Saturday, January 25, 2014

Glenosphere dissociation in reverse total shoulder - minimizing the risk of this complication

Reverse total shoulder arthroplasty has provided a surgical option for problems that were previously insolvable, such as pseudoparalysis and anterosuperior instability of the glenohumeral joint.

By virtue of its constrained kinematics, the reverse total shoulder transmits loads directly from the humeral component to the glenoid component, without the suppleness of a normal or an anatomic arthroplasty. Thus, the fixation and integrity of reverse total shoulder components may be challenged by impacts that would be unlikely to affect a conventional total shoulder. Because the reverse total shoulder components are often modular and held together by Morse tapers and because they can be loaded in directions that can challenge the Morse taper, there is a risk of dissociation with impact loading.

Glenoid component dissociation has been reported with various designs of reverse total shoulders (Sirveaux 2004)(Ekelund 2011) (Zumstein 2011) (Middernacht 2008)(Farshad 2010)(Kempton 2011)(Clark 2012).

The risk of dissociation can be reduced by considering the geometry of the specific implant and the instruments, by specific surgical steps, by vigorous intraoperative testing and by cautioning the patient to avoid impact loading after surgery. 

As is the case with any Morse taper, incomplete seating - even by a fraction of a millimeter - can reduce the security of the cold weld between the two parts assembled by the taper. Complete seating can be prevented by fluid in the well of the female aspect of the assembly, by tissue or bone that block complete seating, or by insufficient force applied to impact the two components together.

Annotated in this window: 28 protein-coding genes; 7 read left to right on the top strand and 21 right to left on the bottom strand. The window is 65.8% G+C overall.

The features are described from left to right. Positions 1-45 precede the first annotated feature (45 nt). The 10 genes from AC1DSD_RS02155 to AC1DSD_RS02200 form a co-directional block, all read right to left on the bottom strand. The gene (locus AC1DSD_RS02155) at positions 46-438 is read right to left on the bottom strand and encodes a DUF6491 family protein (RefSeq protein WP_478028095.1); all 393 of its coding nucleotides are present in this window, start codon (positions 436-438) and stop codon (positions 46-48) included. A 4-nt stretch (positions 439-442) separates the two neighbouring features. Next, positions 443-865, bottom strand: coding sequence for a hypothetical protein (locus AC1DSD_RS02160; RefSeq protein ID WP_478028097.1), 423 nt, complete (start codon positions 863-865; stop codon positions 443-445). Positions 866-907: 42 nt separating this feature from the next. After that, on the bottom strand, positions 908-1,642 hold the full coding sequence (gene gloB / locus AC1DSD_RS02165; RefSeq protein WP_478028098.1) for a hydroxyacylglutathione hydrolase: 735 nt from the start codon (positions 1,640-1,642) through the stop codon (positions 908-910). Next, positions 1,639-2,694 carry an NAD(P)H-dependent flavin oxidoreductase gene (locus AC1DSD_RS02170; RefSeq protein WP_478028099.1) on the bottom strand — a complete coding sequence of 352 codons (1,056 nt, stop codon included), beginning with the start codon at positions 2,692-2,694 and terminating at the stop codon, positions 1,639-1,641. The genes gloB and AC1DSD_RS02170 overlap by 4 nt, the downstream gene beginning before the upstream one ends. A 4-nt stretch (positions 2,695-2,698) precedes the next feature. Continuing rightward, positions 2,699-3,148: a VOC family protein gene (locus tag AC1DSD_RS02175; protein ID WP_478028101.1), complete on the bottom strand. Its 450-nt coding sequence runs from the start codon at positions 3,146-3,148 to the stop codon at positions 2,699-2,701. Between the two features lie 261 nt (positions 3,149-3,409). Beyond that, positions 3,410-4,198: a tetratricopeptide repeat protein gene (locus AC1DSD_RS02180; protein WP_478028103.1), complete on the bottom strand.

In the design shown below, the glenoid head (glenosphere) fits over the baseplate but does not completely cover it. thus it may be difficult to see whether or not the glenoid head is completely seated. 

Instruments, such as the rim reamer shown below help remove potentially interfering bone that may prevent the glenoid head from being completely seated.

This works well for the small glenoid head, because the outside diameter of the rim reamer is greater than that of the collar of the small glenoid head.

The rim reamer may be less effective when the collar of the glenoid head has an outside diameter greater than that of the rim reamer.

The principal method by which the seating can be verified is to pull vigorously on the glenoid head after it has been impacted into position, attempting to dissociate it from the baseplate. With some designs, vigorous traction can be applied using a t-handled instrument. An even better test can be performed by attempting to twist the glenosphere using the t-handle: if it twists on the base plate, it is not securely seated.

After surgery, patients need to be reminded that impact loading is to be avoided.

Our current reverse total shoulder technique is shown in this link.